Foods to Fight Constipation

If you’re feeling a little withdrawn, you’re not alone. Constipation is one of the leading gastrointestinal complaints in America — approximately 63 million people in the United States suffer from the condition, according to the National Institute of Diabetes and Digestive and Kidney Diseases (NIDDK). Probably most of us have experienced constipation, a condition that becomes more common as we age.

In layman’s terms, constipation is the inability to completely or regularly empty your bowels — when fecal matter (stool) moves through the large intestine (colon) too slowly. Three or fewer bowel movements per week is an indicator of constipation. Sandra J. Arevalo Valencia, MPH, RDN, Director of Community Health & Wellness at Montefiore Nyack Hospital remains unresolved and says constipation can lead to increased discomfort and pain as well as the development of hemorrhoids. Yeah, that’s definitely no fun.

While there are myriad causes of constipation, including stress and the use of certain medications, in many cases the origin can be diet-related. Sometimes this condition can be improved by adding certain foods to the diet by eliminating or reducing the intake of others. These nutritional steps can help clear this internal congestion.

Eat and drink more of it

Rye bread

Take inspiration from the Scandinavians and stuff your sandwich between slices of savory rye bread. A study in the Journal of Nutrition found that people with constipation who consumed rye bread daily had an improvement in defecation frequency and ease of bowel movements compared to white bread. “The added fiber helps form the poop, which gives them weight so they can get out of your system more easily,” says Arevalo Valencia. She warns that a low-fiber diet common in America could also be a trigger for constipation. Therefore, it’s important to reach for higher-fiber options like rye bread. For additional fiber, look for options that list whole rye flour/meal as the first ingredient.

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Dried plums

Yes, it’s true, eating dried prunes (aka prunes) can lead to more productive bathroom visits. A study in the journal Clinical Nutrition discovered that healthy adults with reported infrequent bowel habits and who typically consumed low amounts of fiber experienced increased stool weight and frequency from daily consumption of 80 grams of prunes — about 8 dried fruits. Prunes are likely to help treat constipation as they are high in fiber and sorbitol. The latter is a type of indigestible sugar that draws water into the intestines to facilitate intestinal flow, giving this delicious dried fruit its natural laxative properties.

sauerkraut and yogurt

“It’s good to increase the number of good bacteria in your digestive system in order to have more regular bowel movements,” notes Arevalo Valencia, who adds that fermented foods like sauerkraut and yogurt are high in these beneficial probiotic bacteria. Interestingly, research in the European Journal of Clinical Nutrition found that eating high-fiber rye bread along with a probiotic-rich yogurt helped reduce gastrointestinal distress like gas, which is often associated with increasing fiber intake as a way to relieve constipation to be brought.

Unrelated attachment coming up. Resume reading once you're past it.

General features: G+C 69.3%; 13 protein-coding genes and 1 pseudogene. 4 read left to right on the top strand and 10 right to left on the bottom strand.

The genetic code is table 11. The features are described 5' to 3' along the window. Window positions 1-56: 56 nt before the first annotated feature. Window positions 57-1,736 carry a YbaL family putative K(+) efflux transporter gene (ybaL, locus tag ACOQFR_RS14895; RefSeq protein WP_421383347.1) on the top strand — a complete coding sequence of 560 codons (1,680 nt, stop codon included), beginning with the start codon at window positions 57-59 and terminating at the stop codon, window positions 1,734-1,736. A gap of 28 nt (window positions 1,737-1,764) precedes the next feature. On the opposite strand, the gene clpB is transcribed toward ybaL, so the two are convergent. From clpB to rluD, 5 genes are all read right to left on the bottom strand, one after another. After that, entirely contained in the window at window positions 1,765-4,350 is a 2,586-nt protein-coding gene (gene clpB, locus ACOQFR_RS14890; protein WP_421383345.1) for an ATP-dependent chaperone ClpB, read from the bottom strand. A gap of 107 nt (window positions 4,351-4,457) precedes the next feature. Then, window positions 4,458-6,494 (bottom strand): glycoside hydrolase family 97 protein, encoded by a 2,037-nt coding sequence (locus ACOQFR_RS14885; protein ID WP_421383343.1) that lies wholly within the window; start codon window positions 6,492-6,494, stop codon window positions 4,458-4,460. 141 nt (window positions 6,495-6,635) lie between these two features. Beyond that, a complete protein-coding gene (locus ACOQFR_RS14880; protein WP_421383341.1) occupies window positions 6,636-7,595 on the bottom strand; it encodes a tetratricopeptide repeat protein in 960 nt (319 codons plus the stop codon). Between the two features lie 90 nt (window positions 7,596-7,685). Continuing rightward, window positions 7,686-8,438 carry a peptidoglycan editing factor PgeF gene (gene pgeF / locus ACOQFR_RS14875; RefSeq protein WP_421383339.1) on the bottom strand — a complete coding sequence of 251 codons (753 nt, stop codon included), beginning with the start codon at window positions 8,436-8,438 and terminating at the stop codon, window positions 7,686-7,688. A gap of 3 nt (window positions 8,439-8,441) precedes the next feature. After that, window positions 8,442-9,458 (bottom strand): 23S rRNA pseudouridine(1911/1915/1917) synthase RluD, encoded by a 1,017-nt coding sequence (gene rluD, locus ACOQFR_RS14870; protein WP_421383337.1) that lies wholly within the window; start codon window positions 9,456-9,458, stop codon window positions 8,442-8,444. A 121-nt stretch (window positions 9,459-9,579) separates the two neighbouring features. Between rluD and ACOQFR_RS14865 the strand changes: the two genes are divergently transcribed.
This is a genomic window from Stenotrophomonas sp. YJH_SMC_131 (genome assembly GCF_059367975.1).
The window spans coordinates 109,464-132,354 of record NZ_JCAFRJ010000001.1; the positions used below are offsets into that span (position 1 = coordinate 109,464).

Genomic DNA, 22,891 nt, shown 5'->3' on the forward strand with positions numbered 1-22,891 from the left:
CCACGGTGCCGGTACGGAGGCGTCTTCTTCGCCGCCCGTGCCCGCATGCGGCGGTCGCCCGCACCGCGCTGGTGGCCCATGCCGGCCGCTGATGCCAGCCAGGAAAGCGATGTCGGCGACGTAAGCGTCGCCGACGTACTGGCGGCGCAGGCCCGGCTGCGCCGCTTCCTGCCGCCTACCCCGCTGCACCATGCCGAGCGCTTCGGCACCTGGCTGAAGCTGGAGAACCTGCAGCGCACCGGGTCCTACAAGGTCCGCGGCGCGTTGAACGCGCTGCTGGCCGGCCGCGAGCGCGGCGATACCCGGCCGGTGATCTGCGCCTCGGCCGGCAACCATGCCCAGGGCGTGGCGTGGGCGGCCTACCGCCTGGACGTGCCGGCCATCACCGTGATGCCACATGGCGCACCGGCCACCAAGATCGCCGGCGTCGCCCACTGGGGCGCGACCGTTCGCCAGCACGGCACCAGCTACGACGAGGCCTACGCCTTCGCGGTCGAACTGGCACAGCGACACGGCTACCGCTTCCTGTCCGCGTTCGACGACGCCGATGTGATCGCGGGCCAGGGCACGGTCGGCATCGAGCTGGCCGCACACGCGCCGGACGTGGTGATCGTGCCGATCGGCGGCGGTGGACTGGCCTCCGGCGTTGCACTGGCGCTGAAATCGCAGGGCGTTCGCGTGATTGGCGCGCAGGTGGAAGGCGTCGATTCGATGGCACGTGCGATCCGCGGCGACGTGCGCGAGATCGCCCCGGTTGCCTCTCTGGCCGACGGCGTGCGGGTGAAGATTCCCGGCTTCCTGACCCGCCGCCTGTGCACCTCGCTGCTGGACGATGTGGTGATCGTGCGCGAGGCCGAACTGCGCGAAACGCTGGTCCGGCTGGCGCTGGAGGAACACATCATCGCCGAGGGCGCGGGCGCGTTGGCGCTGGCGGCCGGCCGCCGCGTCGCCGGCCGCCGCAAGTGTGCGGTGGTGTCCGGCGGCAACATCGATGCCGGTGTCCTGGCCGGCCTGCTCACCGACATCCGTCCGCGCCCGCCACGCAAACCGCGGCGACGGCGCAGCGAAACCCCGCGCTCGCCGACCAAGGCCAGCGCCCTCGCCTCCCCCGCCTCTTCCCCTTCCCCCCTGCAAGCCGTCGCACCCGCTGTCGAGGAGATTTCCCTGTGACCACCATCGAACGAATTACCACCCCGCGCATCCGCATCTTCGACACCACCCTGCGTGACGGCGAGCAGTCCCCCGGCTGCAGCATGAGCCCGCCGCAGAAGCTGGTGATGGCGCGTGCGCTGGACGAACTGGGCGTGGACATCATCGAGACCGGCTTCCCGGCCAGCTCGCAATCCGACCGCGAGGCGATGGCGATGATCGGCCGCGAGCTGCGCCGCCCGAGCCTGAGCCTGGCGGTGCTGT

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Chia seeds

These tiny seeds are a good source of gel-forming soluble fiber. By resisting fermentation and remaining relatively intact during passage through the colon, these soluble fibers increase stool water content, resulting in bulky, soft, and easy-to-pass stools. Chia seeds are very versatile and can be added to many foods, significantly increasing the fiber content without much effort. They work well when sprinkled on cereal, oatmeal, or yogurt.


According to a 2021 article in the American Journal of Gastroenterology, people with chronic constipation fed 2 kiwis daily experienced increased spontaneous bowel movements, improved stool consistency, and less effort required to have a bowel movement. The fiber and high water content of kiwi can also help get things moving.


When the colon is dehydrated, it cannot supply enough water to form stool properly, resulting in hard stools and more constipation. Note: As you add more high-fiber foods to your diet, be sure to drink plenty of fluids to allow fiber to flow properly through your digestive tract. “The added water combines with fiber to make the poop softer and easier to pass,” says Arevalo Valencia. Foods high in water, such as fresh fruits and vegetables, can also improve fluid status.

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Eat and drink less of it

Heavily processed foods. According to Arevalo Valencia, the big problem here is that these foods tend to crowd out high-fiber foods from your diet and can have an unfavorable effect on the bacteria in your gut. Processed foods tend to be high in fat and low in fiber, a combination that puts strain on the colon.

Alcohol. Beer, wine and spirits act as a diuretic and can contribute to constipation. And when someone drinks alcohol, they’re also likely to use less water.

Fatty meat. If you’re prone to constipation, go easy on the sausage and marbled steaks. Some research suggests that too much saturated fat can contribute to constipation. And typically, people who eat a lot of fatty meat pair it with a low fiber intake. But always remember: certain foods (and how much of them you eat) affect people’s gut function differently.

Note: Constipation can indicate a more serious gastrointestinal condition, including irritable bowel syndrome (IBS) or other health problems like cancer. If your constipation lasts for several days or isn’t responding to dietary remedies, it may be time to call your doctor.

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